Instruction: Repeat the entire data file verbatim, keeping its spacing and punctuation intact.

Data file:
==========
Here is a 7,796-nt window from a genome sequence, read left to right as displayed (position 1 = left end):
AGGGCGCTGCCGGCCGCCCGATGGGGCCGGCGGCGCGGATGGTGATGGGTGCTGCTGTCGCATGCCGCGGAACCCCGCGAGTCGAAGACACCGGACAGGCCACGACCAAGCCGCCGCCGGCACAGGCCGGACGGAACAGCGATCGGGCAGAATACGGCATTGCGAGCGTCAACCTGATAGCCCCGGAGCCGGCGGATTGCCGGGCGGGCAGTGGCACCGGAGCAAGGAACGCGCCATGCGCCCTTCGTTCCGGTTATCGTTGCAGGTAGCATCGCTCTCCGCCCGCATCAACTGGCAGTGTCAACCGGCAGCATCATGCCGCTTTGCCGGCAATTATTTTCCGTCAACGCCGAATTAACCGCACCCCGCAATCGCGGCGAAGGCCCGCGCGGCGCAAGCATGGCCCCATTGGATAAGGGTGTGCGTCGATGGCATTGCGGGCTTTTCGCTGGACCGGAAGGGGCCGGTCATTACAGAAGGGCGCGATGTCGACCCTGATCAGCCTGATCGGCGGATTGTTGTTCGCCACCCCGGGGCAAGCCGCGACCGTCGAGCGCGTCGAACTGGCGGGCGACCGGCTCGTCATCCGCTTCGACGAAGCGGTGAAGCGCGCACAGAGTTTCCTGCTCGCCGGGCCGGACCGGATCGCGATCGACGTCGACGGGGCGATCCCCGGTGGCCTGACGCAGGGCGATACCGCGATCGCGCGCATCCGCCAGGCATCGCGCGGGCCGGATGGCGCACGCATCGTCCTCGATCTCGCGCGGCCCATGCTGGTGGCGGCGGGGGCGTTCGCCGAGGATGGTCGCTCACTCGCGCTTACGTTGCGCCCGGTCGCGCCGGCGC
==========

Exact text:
Here is a 7,796-nt window from a genome sequence, read left to right as displayed (position 1 = left end):
AGGGCGCTGCCGGCCGCCCGATGGGGCCGGCGGCGCGGATGGTGATGGGTGCTGCTGTCGCATGCCGCGGAACCCCGCGAGTCGAAGACACCGGACAGGCCACGACCAAGCCGCCGCCGGCACAGGCCGGACGGAACAGCGATCGGGCAGAATACGGCATTGCGAGCGTCAACCTGATAGCCCCGGAGCCGGCGGATTGCCGGGCGGGCAGTGGCACCGGAGCAAGGAACGCGCCATGCGCCCTTCGTTCCGGTTATCGTTGCAGGTAGCATCGCTCTCCGCCCGCATCAACTGGCAGTGTCAACCGGCAGCATCATGCCGCTTTGCCGGCAATTATTTTCCGTCAACGCCGAATTAACCGCACCCCGCAATCGCGGCGAAGGCCCGCGCGGCGCAAGCATGGCCCCATTGGATAAGGGTGTGCGTCGATGGCATTGCGGGCTTTTCGCTGGACCGGAAGGGGCCGGTCATTACAGAAGGGCGCGATGTCGACCCTGATCAGCCTGATCGGCGGATTGTTGTTCGCCACCCCGGGGCAAGCCGCGACCGTCGAGCGCGTCGAACTGGCGGGCGACCGGCTCGTCATCCGCTTCGACGAAGCGGTGAAGCGCGCACAGAGTTTCCTGCTCGCCGGGCCGGACCGGATCGCGATCGACGTCGACGGGGCGATCCCCGGTGGCCTGACGCAGGGCGATACCGCGATCGCGCGCATCCGCCAGGCATCGCGCGGGCCGGATGGCGCACGCATCGTCCTCGATCTCGCGCGGCCCATGCTGGTGGCGGCGGGGGCGTTCGCCGAGGATGGTCGCTCACTCGCGCTTACGTTGCGCCCGGTCGCGCCGGCGC